For the first time in decades I find myself in danger of not owing federal income tax. As a resister/protester, this is unacceptable!
I am self-employed, so I usually do a rough run-through on my taxes before the January 15 deadline for sending in last quarter estimated taxes. As a war tax resister I have chosen to file and openly refuse to pay the federal income tax portion. By the time I was working in the peace movement and learned about war tax resistance I was already in the system, and I liked the protest angle of openly refusing to pay so I just continued filing. For some years Social Security/Medicare (“self-employment tax”) were withheld from my paycheck, and when I went freelance I continued to pay those and state and local taxes. I’m pretty comfortable with my choices, recognizing some of the compromises and knowing that others within the war tax resistance network make other choices. NWTRCC ran a discussion of “to pay or not to pay” Social Security taxes a few years ago.
Because I pay estimated taxes for self-employment (I make the check out to the Social Security Administration even though the IRS throws them in the big pot), I want to make sure that I don’t send in too much and inadvertently pay some of the income tax. I choose to resist 100% of whatever the IRS thinks I owe toward federal income tax and have worked up something of a debt with the IRS over the years, so they would keep anything I might overpay. I do pay my income taxes though, just not to the IRS.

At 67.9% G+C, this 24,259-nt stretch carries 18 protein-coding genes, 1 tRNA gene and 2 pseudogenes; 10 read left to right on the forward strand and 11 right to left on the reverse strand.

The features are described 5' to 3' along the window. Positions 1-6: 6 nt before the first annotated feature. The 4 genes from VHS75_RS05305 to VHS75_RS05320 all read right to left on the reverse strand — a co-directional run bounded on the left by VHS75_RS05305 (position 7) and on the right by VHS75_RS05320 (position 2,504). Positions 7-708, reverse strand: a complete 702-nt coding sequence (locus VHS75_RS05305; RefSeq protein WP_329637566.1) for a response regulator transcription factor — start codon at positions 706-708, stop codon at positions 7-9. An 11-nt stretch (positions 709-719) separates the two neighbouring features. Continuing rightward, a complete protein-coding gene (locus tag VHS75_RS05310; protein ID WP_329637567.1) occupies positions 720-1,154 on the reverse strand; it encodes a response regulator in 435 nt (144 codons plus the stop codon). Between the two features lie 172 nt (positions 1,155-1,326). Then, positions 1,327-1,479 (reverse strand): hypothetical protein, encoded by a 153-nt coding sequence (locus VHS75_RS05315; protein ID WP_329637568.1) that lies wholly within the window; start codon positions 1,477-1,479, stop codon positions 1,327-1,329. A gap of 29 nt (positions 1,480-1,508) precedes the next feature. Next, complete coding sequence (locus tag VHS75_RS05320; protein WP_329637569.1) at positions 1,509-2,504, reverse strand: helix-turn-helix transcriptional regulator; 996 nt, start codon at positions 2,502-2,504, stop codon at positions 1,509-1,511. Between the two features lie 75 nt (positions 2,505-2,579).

With my test calculations, I have now met the new streamlined IRS 1040 form — and the multiple schedules that go with it. The “simplified” 1040 form really just moved many lines to new forms. As a self-employed person with a home office, I’ve always had to add Schedule C, SE, and 8829. Now I have to add Schedules 1, 4 (line 57 is the self-employment tax) and 5.
My taxes are not really that complicated, so you might also have to add Schedules 2 and 3 and perhaps some other forms. Some of these new schedules are just a few lines on a whole sheet of paper. Of course, the feds really want us all to file electronically, but I’m sticking with paper and generally advise others who file to at least gum up the system — if not resist — and file on paper too.
But now I have a problem! Mid-way through 2018 I quit one of my jobs and my income took a sizeable dip. That wouldn’t have been a problem tax-wise, except in combination with the new tax cuts I now find myself not owing any federal income tax for 2018 — a dilemma for those of us who actually like the protest of refusing to pay. I might have to juggle numbers on the Schedule C, take fewer deductions, and see how the numbers are looking. Doing that increases the amount I owe for Social Security, so I might decide to resist some self-employment taxes for the first time. I’ve been thinking about that anyway, because I’m pretty sure when I do start collecting Social Security I can expect a levy on the payments.
If you are a nonfiler who read this far, you are probably saying “why bother!” I admire you for keeping out of the system, avoiding the minutia of U.S. tax law — and saving paper too! For other filers, how are the tax cuts hitting you? And how do you like the streamlined 1040?
— Post by Ruth Benn